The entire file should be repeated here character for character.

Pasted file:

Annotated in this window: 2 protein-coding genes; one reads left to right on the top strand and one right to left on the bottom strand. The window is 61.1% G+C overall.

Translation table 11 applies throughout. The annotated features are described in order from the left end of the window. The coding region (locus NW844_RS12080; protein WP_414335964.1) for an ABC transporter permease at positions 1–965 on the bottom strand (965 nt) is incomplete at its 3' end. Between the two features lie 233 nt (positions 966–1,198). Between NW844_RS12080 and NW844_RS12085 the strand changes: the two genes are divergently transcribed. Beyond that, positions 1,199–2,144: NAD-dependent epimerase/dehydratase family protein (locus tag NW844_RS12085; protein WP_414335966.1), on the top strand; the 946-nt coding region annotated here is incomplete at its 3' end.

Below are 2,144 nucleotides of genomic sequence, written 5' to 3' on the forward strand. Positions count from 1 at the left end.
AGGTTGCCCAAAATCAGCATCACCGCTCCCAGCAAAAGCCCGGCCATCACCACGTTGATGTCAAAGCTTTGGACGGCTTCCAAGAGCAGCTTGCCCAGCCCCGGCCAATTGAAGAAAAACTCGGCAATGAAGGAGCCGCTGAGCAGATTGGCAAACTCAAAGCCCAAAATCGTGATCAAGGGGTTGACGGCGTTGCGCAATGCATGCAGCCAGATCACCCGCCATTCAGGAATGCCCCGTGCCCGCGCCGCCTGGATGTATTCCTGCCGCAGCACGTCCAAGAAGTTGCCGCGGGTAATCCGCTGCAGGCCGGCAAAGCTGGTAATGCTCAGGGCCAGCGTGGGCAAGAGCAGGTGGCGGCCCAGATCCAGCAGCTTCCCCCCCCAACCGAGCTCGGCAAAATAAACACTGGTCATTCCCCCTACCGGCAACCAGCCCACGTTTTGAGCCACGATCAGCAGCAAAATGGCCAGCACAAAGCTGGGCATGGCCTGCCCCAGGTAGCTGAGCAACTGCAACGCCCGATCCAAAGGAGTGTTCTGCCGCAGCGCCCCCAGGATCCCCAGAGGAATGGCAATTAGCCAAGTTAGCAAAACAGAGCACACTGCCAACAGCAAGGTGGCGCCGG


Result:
Annotated in this window: 2 protein-coding genes; one reads left to right on the top strand and one right to left on the bottom strand. The window is 61.1% G+C overall.

Translation table 11 applies throughout. The annotated features are described in order from the left end of the window. The coding region (locus NW844_RS12080; protein WP_414335964.1) for an ABC transporter permease at positions 1–965 on the bottom strand (965 nt) is incomplete at its 3' end. Between the two features lie 233 nt (positions 966–1,198). Between NW844_RS12080 and NW844_RS12085 the strand changes: the two genes are divergently transcribed. Beyond that, positions 1,199–2,144: NAD-dependent epimerase/dehydratase family protein (locus tag NW844_RS12085; protein WP_414335966.1), on the top strand; the 946-nt coding region annotated here is incomplete at its 3' end.

Below are 2,144 nucleotides of genomic sequence, written 5' to 3' on the forward strand. Positions count from 1 at the left end.
AGGTTGCCCAAAATCAGCATCACCGCTCCCAGCAAAAGCCCGGCCATCACCACGTTGATGTCAAAGCTTTGGACGGCTTCCAAGAGCAGCTTGCCCAGCCCCGGCCAATTGAAGAAAAACTCGGCAATGAAGGAGCCGCTGAGCAGATTGGCAAACTCAAAGCCCAAAATCGTGATCAAGGGGTTGACGGCGTTGCGCAATGCATGCAGCCAGATCACCCGCCATTCAGGAATGCCCCGTGCCCGCGCCGCCTGGATGTATTCCTGCCGCAGCACGTCCAAGAAGTTGCCGCGGGTAATCCGCTGCAGGCCGGCAAAGCTGGTAATGCTCAGGGCCAGCGTGGGCAAGAGCAGGTGGCGGCCCAGATCCAGCAGCTTCCCCCCCCAACCGAGCTCGGCAAAATAAACACTGGTCATTCCCCCTACCGGCAACCAGCCCACGTTTTGAGCCACGATCAGCAGCAAAATGGCCAGCACAAAGCTGGGCATGGCCTGCCCCAGGTAGCTGAGCAACTGCAACGCCCGATCCAAAGGAGTGTTCTGCCGCAGCGCCCCCAGGATCCCCAGAGGAATGGCAATTAGCCAAGTTAGCAAAACAGAGCACACTGCCAACAGCAAGGTGGCGCCGG